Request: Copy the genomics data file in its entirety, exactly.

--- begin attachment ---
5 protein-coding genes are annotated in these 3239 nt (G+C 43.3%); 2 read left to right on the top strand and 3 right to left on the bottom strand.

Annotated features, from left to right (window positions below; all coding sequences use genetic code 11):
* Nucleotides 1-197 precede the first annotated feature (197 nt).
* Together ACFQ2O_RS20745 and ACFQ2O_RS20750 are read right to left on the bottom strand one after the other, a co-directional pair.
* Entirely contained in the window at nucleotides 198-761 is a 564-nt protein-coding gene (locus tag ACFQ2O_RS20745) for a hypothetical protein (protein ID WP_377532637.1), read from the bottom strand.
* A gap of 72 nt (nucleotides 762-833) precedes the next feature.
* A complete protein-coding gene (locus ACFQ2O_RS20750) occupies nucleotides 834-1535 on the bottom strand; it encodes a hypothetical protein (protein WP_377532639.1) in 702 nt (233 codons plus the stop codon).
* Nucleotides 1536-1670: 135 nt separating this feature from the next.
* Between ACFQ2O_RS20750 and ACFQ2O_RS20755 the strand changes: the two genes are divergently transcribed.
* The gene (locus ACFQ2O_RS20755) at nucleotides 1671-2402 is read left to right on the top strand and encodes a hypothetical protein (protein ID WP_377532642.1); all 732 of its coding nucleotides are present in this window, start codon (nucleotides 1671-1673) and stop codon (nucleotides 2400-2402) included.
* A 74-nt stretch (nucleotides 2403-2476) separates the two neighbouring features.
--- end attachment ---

5 protein-coding genes are annotated in these 3239 nt (G+C 43.3%); 2 read left to right on the top strand and 3 right to left on the bottom strand.

Annotated features, from left to right (window positions below; all coding sequences use genetic code 11):
* Nucleotides 1-197 precede the first annotated feature (197 nt).
* Together ACFQ2O_RS20745 and ACFQ2O_RS20750 are read right to left on the bottom strand one after the other, a co-directional pair.
* Entirely contained in the window at nucleotides 198-761 is a 564-nt protein-coding gene (locus tag ACFQ2O_RS20745) for a hypothetical protein (protein ID WP_377532637.1), read from the bottom strand.
* A gap of 72 nt (nucleotides 762-833) precedes the next feature.
* A complete protein-coding gene (locus ACFQ2O_RS20750) occupies nucleotides 834-1535 on the bottom strand; it encodes a hypothetical protein (protein WP_377532639.1) in 702 nt (233 codons plus the stop codon).
* Nucleotides 1536-1670: 135 nt separating this feature from the next.
* Between ACFQ2O_RS20750 and ACFQ2O_RS20755 the strand changes: the two genes are divergently transcribed.
* The gene (locus ACFQ2O_RS20755) at nucleotides 1671-2402 is read left to right on the top strand and encodes a hypothetical protein (protein ID WP_377532642.1); all 732 of its coding nucleotides are present in this window, start codon (nucleotides 1671-1673) and stop codon (nucleotides 2400-2402) included.
* A 74-nt stretch (nucleotides 2403-2476) separates the two neighbouring features.